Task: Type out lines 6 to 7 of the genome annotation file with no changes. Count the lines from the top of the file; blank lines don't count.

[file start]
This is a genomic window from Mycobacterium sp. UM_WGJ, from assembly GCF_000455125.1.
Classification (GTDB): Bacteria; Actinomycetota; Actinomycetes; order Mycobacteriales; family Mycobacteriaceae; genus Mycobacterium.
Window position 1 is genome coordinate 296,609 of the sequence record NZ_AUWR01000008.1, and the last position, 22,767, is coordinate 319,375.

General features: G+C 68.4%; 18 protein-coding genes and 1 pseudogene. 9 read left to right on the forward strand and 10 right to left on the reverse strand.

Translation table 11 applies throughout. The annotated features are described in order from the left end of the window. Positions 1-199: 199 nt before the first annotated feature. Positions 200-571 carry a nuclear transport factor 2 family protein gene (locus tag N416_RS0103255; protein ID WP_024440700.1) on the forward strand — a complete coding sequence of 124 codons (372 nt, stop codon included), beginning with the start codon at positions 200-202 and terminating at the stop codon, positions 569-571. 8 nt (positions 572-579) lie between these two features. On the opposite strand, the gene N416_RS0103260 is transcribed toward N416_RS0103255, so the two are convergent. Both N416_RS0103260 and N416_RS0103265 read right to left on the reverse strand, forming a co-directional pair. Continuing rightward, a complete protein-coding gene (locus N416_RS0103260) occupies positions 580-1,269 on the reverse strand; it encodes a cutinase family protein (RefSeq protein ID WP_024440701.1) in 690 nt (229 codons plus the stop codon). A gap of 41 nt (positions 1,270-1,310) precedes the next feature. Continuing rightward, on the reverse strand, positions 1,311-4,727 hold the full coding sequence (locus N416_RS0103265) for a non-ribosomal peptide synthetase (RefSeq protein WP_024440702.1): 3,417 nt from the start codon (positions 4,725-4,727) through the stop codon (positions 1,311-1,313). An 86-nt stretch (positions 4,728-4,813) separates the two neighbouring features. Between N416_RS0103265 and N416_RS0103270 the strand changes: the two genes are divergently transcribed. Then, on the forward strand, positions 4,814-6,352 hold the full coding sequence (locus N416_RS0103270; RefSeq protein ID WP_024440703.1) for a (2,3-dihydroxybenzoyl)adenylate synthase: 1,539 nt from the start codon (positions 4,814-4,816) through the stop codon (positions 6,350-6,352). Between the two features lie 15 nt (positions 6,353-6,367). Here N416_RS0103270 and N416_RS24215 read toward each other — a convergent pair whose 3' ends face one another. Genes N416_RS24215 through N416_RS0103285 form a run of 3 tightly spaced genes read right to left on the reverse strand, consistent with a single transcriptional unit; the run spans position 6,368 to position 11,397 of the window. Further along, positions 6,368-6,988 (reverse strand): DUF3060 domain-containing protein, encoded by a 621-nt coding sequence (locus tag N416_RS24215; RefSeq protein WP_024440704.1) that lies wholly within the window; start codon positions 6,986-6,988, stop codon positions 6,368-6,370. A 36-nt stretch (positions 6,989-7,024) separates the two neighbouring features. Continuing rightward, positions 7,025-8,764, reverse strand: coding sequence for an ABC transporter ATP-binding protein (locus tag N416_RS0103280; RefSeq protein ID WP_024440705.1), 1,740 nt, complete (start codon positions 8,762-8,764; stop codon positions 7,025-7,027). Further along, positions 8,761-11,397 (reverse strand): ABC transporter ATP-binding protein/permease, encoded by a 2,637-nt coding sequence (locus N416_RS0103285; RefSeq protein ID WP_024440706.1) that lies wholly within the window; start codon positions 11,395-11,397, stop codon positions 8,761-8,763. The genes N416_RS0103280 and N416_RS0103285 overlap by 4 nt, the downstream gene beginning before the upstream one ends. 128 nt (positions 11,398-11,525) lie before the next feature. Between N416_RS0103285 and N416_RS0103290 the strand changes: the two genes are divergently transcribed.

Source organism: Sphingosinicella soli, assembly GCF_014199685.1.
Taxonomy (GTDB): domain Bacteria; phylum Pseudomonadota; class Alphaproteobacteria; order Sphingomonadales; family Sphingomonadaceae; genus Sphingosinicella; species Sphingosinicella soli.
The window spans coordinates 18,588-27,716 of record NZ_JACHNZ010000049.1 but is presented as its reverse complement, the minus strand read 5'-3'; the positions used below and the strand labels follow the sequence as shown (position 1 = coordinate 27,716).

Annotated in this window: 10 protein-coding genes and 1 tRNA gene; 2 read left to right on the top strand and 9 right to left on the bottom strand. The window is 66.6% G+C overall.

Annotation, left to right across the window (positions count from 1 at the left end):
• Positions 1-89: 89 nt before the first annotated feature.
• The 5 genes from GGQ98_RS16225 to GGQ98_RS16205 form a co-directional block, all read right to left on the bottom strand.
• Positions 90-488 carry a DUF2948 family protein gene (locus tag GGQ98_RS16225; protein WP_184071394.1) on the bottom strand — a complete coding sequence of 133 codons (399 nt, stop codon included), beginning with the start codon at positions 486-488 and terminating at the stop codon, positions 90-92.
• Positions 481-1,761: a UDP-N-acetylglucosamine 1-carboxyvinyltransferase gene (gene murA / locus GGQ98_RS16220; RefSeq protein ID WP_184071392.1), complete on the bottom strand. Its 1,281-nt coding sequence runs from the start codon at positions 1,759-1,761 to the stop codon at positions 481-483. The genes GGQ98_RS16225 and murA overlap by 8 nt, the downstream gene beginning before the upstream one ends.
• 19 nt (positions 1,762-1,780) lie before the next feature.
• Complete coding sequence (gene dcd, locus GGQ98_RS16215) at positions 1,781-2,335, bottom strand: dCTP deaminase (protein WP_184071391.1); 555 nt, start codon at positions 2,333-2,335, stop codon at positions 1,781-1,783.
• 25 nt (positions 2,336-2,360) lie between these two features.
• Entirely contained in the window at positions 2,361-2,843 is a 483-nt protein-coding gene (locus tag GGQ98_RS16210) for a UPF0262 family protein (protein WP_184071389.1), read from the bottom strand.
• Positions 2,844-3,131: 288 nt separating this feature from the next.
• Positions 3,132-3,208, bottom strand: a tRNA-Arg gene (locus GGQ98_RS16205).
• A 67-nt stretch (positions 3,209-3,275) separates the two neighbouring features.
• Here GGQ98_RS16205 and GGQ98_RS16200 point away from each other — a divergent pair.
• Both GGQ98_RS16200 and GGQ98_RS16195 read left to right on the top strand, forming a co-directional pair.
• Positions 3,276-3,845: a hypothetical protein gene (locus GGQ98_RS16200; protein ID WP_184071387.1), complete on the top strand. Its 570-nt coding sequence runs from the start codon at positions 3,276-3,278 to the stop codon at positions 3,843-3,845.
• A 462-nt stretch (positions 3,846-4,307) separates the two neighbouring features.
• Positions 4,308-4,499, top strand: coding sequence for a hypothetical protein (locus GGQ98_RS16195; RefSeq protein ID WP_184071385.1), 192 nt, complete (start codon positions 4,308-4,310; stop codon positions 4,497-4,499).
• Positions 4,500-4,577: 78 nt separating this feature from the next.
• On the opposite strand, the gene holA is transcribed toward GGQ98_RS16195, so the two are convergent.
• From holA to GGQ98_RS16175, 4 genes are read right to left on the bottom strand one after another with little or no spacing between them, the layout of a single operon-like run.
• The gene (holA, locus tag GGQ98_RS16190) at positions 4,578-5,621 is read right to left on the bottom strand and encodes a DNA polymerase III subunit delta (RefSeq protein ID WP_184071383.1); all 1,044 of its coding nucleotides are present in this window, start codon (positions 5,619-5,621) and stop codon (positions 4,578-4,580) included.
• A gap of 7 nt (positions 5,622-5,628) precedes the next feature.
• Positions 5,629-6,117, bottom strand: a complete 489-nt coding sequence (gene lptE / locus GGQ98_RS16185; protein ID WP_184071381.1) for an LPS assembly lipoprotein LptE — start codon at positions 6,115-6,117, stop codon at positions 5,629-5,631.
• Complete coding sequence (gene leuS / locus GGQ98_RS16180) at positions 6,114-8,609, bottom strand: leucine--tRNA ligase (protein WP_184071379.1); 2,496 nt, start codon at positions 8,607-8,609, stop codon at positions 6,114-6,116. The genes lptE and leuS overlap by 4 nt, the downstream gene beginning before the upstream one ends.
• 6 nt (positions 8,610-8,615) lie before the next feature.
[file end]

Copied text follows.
Source organism: Sphingosinicella soli, assembly GCF_014199685.1.
Taxonomy (GTDB): domain Bacteria; phylum Pseudomonadota; class Alphaproteobacteria; order Sphingomonadales; family Sphingomonadaceae; genus Sphingosinicella; species Sphingosinicella soli.